COVID-19 Impact. Commenters made suggestions about explicitly incorporating COVID-19 diagnosis codes and costs into PDPM. For instance, commenters suggested that a comorbidity be added to the Non-Therapy Ancillary (NTA) component based on the ICD-10 code of either lab confirmed or pending/inconclusive COVID-19 to reflect the increased costs of testing and personal protective equipment (PPE), among other things. CMS stated that it did not have enough viable cost data, or in the case of inconclusive COVID-19 tests, that the code is not approved by the Centers for Disease Control and Prevention (CDC) yet. CMS did indicate that they are continuing to look at these issues and may consider them in future rulemaking.

In the meantime, regarding COVID-19, providers should make sure of the following:

  • Appropriately coding isolation stays for the nursing component when applicable.
  • Using the three-day waiver to skill persons in place when the patient meets skilled criteria and extend the SNF benefit period when the COVID emergency prevents establishment of a new spell of illness. Documentation of skilled need is vital to protecting against audit risk.
  • Documenting additional costs of testing, PPE, and labor, as well as maximizing use of federal and state provider relief funding.

PDPM Impact Data. CMS also did not provide any new evaluative data about the impact of PDPM to date, stating it was premature to do so based on data currently available. CMS noted that it will continue to monitor the impact of PDPM implementation on patient outcomes and budget neutrality and will consider recalibrating case-mix weights as appropriate. We expect this will occur at some point in the future.

HDG’s PDPM Analysis

HDG recently completed an analysis of over 2,000 PDPM stays across 32 SNFs initiated during first quarter 2020 (after implementation but before COVID-19). The results were interesting and include:

  • Close to a 50 percent increase in proportion of patient days in Special Care High compared to baseline 2017 PDPM scores calculated by CMS; this is an early indicator of facilities making the shift to more medically complex care.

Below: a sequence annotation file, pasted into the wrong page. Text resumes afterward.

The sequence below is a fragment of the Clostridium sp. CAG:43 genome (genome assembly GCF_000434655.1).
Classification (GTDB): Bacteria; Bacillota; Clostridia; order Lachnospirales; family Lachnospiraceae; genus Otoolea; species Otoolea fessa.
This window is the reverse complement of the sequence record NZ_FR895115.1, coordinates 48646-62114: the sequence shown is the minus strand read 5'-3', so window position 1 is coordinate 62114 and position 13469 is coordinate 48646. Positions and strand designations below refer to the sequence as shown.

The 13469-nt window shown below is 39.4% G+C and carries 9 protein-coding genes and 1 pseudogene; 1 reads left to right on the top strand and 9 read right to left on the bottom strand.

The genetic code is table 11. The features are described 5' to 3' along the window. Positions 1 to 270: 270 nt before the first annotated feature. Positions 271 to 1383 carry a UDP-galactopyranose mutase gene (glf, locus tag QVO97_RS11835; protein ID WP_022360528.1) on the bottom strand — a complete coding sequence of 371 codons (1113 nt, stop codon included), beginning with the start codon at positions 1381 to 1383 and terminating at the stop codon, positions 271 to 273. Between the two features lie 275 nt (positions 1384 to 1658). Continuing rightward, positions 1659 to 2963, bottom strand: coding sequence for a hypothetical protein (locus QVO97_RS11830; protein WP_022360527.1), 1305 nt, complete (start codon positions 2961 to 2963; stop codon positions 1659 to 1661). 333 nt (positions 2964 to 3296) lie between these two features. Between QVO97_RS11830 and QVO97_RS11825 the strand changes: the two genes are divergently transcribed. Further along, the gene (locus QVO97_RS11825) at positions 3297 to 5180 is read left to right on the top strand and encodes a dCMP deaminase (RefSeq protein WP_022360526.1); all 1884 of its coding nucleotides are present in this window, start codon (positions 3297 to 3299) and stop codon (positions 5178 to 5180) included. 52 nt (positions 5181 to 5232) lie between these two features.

• Minimal number of Interim Payment Adjustments (IPAs)—CMS projected 3 to 4 percent of Medicare stays would be IPAs; however, we are seeing far less than that, indicating that providers are having some trouble figuring out when to perform the optional IPA.
  • Slight decrease in functional impairment scores (indicating higher activities of daily living impairment), which raises the nursing component and lowers the physical and occupational therapy component.
  • Minimal change in proportion of secondary splits for depression and restorative nursing, indicating that providers are potentially leaving money on the table for these categories.

Our coding audits have also revealed some systemic weaknesses in coding for certain areas such as cognitive impairment, which can particularly affect speech therapy reimbursement.

Two other observations we would make at this stage:

  • Most Medicare Advantage plans have adopted PDPM, but in some cases with important nuances on prior authorization policies and payment rates.
  • Many therapy contracts signed just before the beginning of PDPM were status quo contracts, meaning that they generally were designed to pay about the same as before, even if the payment basis had changed (e.g., from minutes to percentage of the PDPM rate). Those contracts should be reevaluated as therapy practice has changed under PDPM and due to COVID-19. Ultimately, therapy payments need to be moving towards an outcome focus.

Next Steps

HDG can assist you in a deep dive on PDPM by conducting a coding audit, benchmarking your claims data, reviewing your operations, and analyzing your market. As SNF occupancy continues to drop under COVID-19 and relief funding is squeezed, it will be important to ensure that you receive all the payment to which you are entitled. HDG can help. For more information, please visit our website and contact us at info@hdgi1.com or 763.537.5700.

 

Brian Ellsworth Health Dimensions GroupAuthored by: Brian Ellsworth
Vice President, Public Policy and Payment Transformation